Friday, December 22, 2006

[northwest airlines] have they improved … or not

Just been re-reading Bill Bryson’s Big Country [Black Swan, 1997], where he writes of the shoddy service on Northwest Airlines, symptomatic of the airline industry as a whole.

This was in 1997 when his family were given seats in different parts of the aircraft, on a 6 hour flight, including a 2 and a 4 year old. When they asked for the problem to be solved, they were told: “Not our responsibility. Check your boarding passes next time.”

If Bryson can be believed on this, it’s a staggering indictment of the attitudes of airlines to the paying customer. Everyone knows the term “cattle class” already. So I thought I’d see if Northwest has improved and here are some customer reports from 2006:

Plane was old, seats were very old. Flight attendant was, for a change, nice and smiling. Return was pathetic, plane was very late, but there was no information about the delay. Many frustrated passengers (with connections) were told to call the 1-800 number instead of talking to the attendant at the gate.

Crew must have been having a competition as to who could show the least amount of facial expression. The plane was late departing due to late arriving crew. The FA was clearly disconnected from her job and just going through the motions. She was so out of it she was still collecting garbage as the plane touched down. Will fly NW only if convenient.

Passengers on these same flights should eat their meals in the airport, as choices are limited to junk food once airborne; and their bag drop method, where agents shout out passengers names to come forward to have their bags tagged, is inelegant to say the least.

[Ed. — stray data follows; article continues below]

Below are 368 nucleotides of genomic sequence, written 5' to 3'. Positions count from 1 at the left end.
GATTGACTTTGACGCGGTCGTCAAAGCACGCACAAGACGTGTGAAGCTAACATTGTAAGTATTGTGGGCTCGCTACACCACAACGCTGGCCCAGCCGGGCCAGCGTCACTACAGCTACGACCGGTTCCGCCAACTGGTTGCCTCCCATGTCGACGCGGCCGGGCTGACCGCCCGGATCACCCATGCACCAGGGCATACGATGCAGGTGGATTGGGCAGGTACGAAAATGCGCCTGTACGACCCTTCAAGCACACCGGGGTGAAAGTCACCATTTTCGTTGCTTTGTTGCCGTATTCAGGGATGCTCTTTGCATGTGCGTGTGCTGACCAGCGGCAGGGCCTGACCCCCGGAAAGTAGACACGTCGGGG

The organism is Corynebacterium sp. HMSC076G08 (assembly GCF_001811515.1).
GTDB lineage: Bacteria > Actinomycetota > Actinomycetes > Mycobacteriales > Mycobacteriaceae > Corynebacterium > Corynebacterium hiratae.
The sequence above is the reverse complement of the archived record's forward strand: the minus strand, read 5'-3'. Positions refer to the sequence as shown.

Seats were the old World Business Class types. No amenity kits or socks, for a flight that was more than 6 hours long! Food service was ok - but crew were inattentive and disappeared most of the time into the galleys.

Domestic service on 757 and 320 aircraft was fine and seating comfortable. Non alcoholic drinks were free. The only food option was a $5 snack box. Revolting. I don't know why they don't sell sandwiches on the longer domestic flights.

Returning to Bryson, when he questioned why an overhead baggage locker on an overland domestic service was filled with an inflatable life-raft, he was told, after the initial snappy “This plane meets FAA safety regulations” to sit down.

Northwest Airlines – clearly profit is no motive to them. Only passenger comfort and satisfaction. Read this for a further testimonial to this great company.

3 comments:

CityUnslicker said...

The problem is worse now because the US government has effectivly nationalised the major carriers.

By subsidising them to the tune of $15 billion a year, they have developed into the fine tradition of all public service transport systems; despising the customers.

They don't need them anymore you see. In 2004 Continental, a rival, posted a bigger loss than its turnover. Yet still it staggers on with Federal support.

It is a sad endictment on America, alnd of the free market, to fund this charade.

Colin Campbell said...

When I first flew to the US in 1984, it was on People Express. I think it was about $200. I spent much of the summer flying around the US for about $30 a flight. Service was basic, but comfortable. Soon afterwards, the other airlines squeezed them on price and they went kaput. Having spent many years flying around the US, I never really understood how it was not a profitable business, since planes were almost always full.

CityUnslicker said...

bizarrely over-competition and low barriers to entry mean that Airlines are difficult to make money out of. In fact, if you add up all the profits and losses of all the world's airlines since they started in the 1930's you would find a massive loss overall.